The USS Shangri-La (CV-38) nicknamed “Tokyo Express,” was ordered for the U.S. Navy during World War II. Her keel was laid down at Norfolk Naval Shipyard on January 15, 1943. She was launched on February 24, 1944 and commissioned on September 15, 1944 under the command of Captain James D. Barner.
USS Shangri-La arrived at Pearl Harbor on February 15, 1945, where she spent two months performing carrier qualifications. In April, she joined Vice Admiral Marc A. Mitscher’s Fast Carrier Task Force, joining Task Group 58.4 on April 24. On April 25, she launched her first air strike against the Japanese at Okino Daito Jima. She then flew combat air patrols and provided close air support for operations at Okinawa until mid-May.
On May 18, the USS Shangri-La became the flagship of Vice Admiral John S. McCain, Sr., Commander Carrier Task Force 2. As part of Task Group 58.4, which became Task Group 38.4, she launched strikes against the Japanese home islands in June. Her air crew suffered heavy casualties as they met with strong resistance from the Japanese.
The USS Shangri-La sailed northwest to avoid a typhoon on June 4 and 5 before returning the next day to provide close air support over Okinawa. She supported operations at Okinawa until June 10, when she moved on to Leyte Gulf, where she underwent a period of upkeep and recreation. The carrier returned to battle on July 1, and she hosted the oath of office ceremony for Assistant Secretary of the Navy for Air John L. Sullivan the following day. This was the first time such a ceremony ever took place in a combat zone.
Throughout July and up until the surrender in August, aircraft from the USS Shangri-La conducted a series of air strikes against the home islands of Japan. She struck at Tokyo, Honshu, Hokkaido, and Kure. After the surrender on August 15, the aircraft carrier remained to patrol the waters around Honshu and drop supplies to POW camps.
After World War II, USS Shangri-La operated out of San Diego for carrier qualifications. She took part in Operation Crossroads in May 1946, the atomic testing at Bikini Atoll. The aircraft carrier was decommissioned on November 7, 1947, but she was recommissioned on May 10, 1951 under the command of Captain Francis L. Busey.
USS Shangri-La was reclassified as an attack carrier, CVA-38, in 1952. After conducting training exercises, she was decommissioned again to undergo modernization at Puget Sound Naval Shipyard from November 14, 1952 until January 10, 1955.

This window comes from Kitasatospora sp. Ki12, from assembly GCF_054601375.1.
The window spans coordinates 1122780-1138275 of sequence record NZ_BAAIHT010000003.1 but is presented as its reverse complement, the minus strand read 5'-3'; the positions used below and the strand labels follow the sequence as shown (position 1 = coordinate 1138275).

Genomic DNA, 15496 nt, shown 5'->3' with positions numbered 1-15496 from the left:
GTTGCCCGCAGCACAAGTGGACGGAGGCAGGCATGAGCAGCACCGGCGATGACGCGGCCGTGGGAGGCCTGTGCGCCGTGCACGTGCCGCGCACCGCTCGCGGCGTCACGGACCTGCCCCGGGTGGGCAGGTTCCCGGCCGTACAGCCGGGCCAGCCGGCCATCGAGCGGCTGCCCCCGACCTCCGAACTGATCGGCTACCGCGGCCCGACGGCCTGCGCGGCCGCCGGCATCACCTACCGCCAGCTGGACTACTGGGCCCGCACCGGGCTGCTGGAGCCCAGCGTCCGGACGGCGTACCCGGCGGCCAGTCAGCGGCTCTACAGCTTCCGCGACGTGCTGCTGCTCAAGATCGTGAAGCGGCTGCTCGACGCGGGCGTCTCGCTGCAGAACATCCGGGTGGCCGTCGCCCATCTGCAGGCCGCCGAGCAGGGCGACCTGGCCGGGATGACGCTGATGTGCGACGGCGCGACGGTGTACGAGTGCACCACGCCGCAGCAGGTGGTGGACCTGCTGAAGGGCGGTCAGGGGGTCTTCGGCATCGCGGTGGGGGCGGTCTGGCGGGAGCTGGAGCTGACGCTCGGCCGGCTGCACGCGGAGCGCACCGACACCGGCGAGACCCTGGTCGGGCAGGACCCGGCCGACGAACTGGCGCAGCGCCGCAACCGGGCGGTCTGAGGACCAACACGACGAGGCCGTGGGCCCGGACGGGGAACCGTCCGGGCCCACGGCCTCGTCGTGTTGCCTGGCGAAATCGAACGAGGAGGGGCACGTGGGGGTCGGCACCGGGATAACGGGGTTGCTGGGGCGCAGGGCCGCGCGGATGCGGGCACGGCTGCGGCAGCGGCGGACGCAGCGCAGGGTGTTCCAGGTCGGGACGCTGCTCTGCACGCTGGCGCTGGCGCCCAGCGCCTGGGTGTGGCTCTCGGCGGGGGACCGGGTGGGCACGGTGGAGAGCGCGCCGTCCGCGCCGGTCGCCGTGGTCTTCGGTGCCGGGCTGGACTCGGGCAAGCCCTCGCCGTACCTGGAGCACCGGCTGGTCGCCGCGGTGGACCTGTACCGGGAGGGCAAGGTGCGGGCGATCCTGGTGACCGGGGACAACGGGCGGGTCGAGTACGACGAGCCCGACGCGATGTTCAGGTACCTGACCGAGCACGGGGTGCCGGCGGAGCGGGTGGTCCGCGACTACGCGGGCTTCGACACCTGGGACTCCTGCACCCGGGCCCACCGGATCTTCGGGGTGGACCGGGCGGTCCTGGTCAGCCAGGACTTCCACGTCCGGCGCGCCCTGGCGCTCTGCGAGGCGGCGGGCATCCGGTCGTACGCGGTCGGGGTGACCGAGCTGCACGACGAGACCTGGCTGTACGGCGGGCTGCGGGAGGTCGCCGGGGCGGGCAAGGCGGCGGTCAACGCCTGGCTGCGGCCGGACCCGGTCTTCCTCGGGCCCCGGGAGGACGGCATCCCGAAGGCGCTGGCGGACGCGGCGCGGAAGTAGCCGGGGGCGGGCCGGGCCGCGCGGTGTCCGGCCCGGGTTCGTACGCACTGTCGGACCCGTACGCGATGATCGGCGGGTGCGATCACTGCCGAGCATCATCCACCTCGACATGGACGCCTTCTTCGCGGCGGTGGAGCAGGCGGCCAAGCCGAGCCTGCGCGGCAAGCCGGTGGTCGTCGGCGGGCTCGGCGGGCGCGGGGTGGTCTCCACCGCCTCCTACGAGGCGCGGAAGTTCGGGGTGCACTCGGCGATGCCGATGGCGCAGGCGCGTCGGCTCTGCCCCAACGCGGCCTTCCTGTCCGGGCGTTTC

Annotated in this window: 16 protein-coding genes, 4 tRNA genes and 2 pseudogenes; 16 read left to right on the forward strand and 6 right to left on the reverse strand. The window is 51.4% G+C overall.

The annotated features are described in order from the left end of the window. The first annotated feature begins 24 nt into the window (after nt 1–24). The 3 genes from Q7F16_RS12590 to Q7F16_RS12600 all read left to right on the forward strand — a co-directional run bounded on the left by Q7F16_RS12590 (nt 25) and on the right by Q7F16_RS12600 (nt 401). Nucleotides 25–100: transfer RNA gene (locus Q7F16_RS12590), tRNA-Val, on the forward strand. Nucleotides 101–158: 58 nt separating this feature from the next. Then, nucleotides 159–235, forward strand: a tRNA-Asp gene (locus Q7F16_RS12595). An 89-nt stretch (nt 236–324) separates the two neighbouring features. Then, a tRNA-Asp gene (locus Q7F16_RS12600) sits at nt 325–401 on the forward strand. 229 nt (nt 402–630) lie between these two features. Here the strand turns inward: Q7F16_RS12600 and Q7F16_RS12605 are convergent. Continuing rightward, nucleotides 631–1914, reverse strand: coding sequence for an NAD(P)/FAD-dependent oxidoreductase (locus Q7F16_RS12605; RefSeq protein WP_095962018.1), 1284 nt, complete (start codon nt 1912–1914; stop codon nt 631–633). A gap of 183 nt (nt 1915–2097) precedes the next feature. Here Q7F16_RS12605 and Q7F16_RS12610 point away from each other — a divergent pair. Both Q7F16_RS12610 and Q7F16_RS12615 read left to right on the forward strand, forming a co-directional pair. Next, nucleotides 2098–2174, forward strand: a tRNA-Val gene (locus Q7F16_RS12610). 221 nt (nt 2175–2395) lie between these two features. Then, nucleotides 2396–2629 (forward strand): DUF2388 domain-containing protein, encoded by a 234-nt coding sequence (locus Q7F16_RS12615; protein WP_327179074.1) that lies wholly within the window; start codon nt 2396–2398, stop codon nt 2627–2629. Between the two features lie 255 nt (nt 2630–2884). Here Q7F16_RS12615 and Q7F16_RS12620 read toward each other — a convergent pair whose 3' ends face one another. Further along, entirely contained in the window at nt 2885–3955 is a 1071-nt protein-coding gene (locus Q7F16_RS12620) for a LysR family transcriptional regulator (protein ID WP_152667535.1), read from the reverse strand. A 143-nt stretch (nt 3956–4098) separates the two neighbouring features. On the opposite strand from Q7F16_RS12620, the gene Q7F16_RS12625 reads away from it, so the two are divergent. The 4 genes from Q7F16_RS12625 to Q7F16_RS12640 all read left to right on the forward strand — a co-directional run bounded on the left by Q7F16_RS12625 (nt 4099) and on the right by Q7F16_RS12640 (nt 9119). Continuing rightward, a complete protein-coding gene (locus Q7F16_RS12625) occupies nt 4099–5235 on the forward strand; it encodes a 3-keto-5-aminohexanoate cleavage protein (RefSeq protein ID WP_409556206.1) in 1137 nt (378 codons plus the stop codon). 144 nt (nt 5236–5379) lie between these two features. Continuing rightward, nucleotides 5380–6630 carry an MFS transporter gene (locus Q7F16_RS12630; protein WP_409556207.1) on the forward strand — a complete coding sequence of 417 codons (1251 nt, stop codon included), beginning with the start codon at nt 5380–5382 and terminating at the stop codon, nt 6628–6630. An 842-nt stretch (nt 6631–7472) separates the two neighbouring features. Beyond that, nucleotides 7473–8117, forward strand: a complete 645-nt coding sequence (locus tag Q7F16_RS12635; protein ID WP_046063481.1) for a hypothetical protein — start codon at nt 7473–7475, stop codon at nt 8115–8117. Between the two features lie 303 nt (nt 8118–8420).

The USS Shangri-La took part in training exercises and Western Pacific deployments until 1960, when she sailed from San Diego to her new homeport in Mayport on March 16. She was deployed to the Atlantic, participating in NATO exercises. The carrier headed to the Caribbean when trouble began in Guatemala and Nicaragua, returning home on November 25.
Until the 1970s, the USS Shangri-La operated out of Mayport and spent several deployments with the Sixth Fleet in the Mediterranean. She was accidentally rammed by destroyer USS Newman K. Perry during war games in 1965. No one on the carrier was injured, but the ship required extensive overhaul. She was redesignated as an antisubmarine warfare carrier, CVS-38, on June 30, 1969.
USS Shangri-La joined Vietnam War operations in 1970, conducting combat sorties from Yankee Station from April until November, with occasional logistics trips to Subic Bay. She returned home to be decommissioned on July 30, 1971. The aircraft carrier was removed from the Naval Vessel Register on July 15, 1982 and sold for scrap on August 9, 1988. She earned two battle stars for her service in World War II and three battle stars in the Vietnam War.
Like every other ship from the World War II era, the USS Shangri-La was constructed from asbestos-containing components. Asbestos was known for its resistance to corrosion, fire, heat, and water, so it was used in nearly every area of the ship and in the aircraft she carried. Because of this, anyone who served on or around the aircraft carrier was put at risk of developing asbestos-related illnesses like mesothelioma, asbestosis, and lung cancer.
USS Shangri-La workers should monitor their health carefully, and consult a doctor if they experience any symptoms associated with mesothelioma. Anyone who worked on or around the USS Shangri-La, and is diagnosed with mesothelioma, should also consider contacting a lawyer to discuss their legal rights.